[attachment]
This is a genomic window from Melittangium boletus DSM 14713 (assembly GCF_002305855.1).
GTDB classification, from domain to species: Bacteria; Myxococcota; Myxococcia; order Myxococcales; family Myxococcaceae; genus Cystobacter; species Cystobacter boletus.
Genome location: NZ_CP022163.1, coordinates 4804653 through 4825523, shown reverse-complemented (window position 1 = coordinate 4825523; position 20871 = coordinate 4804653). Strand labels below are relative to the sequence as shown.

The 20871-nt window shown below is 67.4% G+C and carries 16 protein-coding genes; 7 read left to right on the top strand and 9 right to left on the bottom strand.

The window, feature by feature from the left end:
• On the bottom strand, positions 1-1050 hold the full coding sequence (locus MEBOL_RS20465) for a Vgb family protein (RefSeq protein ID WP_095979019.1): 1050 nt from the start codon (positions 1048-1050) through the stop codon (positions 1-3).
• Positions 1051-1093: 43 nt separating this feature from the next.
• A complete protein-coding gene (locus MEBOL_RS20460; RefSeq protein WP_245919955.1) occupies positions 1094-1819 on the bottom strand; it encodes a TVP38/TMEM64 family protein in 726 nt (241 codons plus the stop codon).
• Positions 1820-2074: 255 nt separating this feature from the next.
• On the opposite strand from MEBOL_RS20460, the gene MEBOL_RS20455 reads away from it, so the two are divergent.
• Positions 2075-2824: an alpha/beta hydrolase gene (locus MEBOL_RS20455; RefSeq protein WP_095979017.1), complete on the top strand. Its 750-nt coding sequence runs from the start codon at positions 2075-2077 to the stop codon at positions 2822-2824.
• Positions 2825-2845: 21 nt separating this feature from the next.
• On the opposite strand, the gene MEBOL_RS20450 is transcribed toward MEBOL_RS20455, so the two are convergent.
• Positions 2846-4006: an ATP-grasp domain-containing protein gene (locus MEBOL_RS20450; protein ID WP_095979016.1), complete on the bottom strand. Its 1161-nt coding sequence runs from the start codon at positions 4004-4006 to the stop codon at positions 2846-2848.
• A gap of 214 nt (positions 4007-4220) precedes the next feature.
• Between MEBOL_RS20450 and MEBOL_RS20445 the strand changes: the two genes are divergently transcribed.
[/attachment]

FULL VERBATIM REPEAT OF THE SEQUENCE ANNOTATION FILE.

This is a genomic window from Melittangium boletus DSM 14713 (assembly GCF_002305855.1).
GTDB classification, from domain to species: Bacteria; Myxococcota; Myxococcia; order Myxococcales; family Myxococcaceae; genus Cystobacter; species Cystobacter boletus.
Genome location: NZ_CP022163.1, coordinates 4804653 through 4825523, shown reverse-complemented (window position 1 = coordinate 4825523; position 20871 = coordinate 4804653). Strand labels below are relative to the sequence as shown.

The 20871-nt window shown below is 67.4% G+C and carries 16 protein-coding genes; 7 read left to right on the top strand and 9 right to left on the bottom strand.

The window, feature by feature from the left end:
• On the bottom strand, positions 1-1050 hold the full coding sequence (locus MEBOL_RS20465) for a Vgb family protein (RefSeq protein ID WP_095979019.1): 1050 nt from the start codon (positions 1048-1050) through the stop codon (positions 1-3).
• Positions 1051-1093: 43 nt separating this feature from the next.
• A complete protein-coding gene (locus MEBOL_RS20460; RefSeq protein WP_245919955.1) occupies positions 1094-1819 on the bottom strand; it encodes a TVP38/TMEM64 family protein in 726 nt (241 codons plus the stop codon).
• Positions 1820-2074: 255 nt separating this feature from the next.
• On the opposite strand from MEBOL_RS20460, the gene MEBOL_RS20455 reads away from it, so the two are divergent.
• Positions 2075-2824: an alpha/beta hydrolase gene (locus MEBOL_RS20455; RefSeq protein WP_095979017.1), complete on the top strand. Its 750-nt coding sequence runs from the start codon at positions 2075-2077 to the stop codon at positions 2822-2824.
• Positions 2825-2845: 21 nt separating this feature from the next.
• On the opposite strand, the gene MEBOL_RS20450 is transcribed toward MEBOL_RS20455, so the two are convergent.
• Positions 2846-4006: an ATP-grasp domain-containing protein gene (locus MEBOL_RS20450; protein ID WP_095979016.1), complete on the bottom strand. Its 1161-nt coding sequence runs from the start codon at positions 4004-4006 to the stop codon at positions 2846-2848.
• A gap of 214 nt (positions 4007-4220) precedes the next feature.
• Between MEBOL_RS20450 and MEBOL_RS20445 the strand changes: the two genes are divergently transcribed.